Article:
DENVER -- There has been a line outside Evergreen Apothecary in Denver every day since Jan. 1, when Colorado became the first state in the nation to allow the legal sale of recreational marijuana.
Owner Tim Cullen used to sell
marijuana for medical purposes only.
The marijuana boom is creating jobs.
"I can't hire people fast enough," Cullen said.
Demand has been so strong that the price of pot has doubled to $400 an ounce. Supply is limited because the 40 licensed stores must grow their own supply.
"As more stores are licensed, I anticipate prices will drop," Cullen said.
A third of sales at Evergreen have
been to people from out of state, even though they cannot buy more than a
half-ounce, or take it across state lines.
"First legal marijuana I've bought in my life and I can't wait for it to go nationwide," he said.
Denver Councilman Charlie Brown was against legalizing marijuana sales for recreational use. He's now part of the group writing new rules for the city’s growth industry.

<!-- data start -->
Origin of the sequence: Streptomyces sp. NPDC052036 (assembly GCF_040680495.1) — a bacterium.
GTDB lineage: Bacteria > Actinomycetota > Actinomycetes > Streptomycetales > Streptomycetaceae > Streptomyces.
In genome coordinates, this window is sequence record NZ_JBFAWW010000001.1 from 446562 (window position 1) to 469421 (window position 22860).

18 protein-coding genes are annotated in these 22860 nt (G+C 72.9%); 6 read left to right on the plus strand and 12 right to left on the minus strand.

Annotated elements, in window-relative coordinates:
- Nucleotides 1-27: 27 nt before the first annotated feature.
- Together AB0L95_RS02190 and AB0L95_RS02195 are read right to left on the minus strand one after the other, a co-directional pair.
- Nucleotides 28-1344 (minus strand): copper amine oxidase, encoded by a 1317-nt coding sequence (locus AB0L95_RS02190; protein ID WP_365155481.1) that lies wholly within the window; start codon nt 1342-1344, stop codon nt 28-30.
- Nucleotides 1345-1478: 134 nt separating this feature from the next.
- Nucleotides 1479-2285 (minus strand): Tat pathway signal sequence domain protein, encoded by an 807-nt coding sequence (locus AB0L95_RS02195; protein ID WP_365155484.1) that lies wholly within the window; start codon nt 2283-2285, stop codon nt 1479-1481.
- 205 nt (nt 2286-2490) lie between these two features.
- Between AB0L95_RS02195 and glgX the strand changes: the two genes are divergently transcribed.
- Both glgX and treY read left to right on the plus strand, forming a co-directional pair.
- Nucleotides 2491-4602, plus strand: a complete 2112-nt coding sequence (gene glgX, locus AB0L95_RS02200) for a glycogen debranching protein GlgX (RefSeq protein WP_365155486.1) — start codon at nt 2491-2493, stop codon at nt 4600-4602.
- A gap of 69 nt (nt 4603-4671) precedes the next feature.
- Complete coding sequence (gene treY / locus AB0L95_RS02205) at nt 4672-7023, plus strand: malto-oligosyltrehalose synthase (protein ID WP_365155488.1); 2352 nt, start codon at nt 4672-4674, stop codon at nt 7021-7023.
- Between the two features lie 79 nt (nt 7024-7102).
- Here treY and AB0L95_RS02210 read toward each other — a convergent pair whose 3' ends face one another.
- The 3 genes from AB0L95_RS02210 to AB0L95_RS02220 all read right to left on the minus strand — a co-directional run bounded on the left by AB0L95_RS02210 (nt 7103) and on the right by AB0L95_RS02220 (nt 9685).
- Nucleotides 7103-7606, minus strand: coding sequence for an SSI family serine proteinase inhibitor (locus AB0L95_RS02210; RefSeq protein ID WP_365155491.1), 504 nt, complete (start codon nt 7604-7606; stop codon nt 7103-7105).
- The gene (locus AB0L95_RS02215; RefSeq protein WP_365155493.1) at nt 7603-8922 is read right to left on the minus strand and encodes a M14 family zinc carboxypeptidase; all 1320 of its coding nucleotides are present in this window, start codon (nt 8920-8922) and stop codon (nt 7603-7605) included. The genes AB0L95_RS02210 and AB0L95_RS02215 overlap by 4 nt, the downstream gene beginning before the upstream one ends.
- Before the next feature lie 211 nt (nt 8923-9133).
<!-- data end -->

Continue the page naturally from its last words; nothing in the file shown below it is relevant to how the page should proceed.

"I was fearful of shall we say, cannabis chaos, but that didn't turn out," Brown said. "It was really a marijuana milestone but the concerns are still there, especially to our young people."
He wants part of the tax revenue from sales to fund anti-drug programs.
Police in Colorado and neighboring states report no significant increase in marijuana-related offenses or trafficking. But critics say one week is not enough time to assess the full impact of the new law.
At least 130 more shops are waiting for permits to open.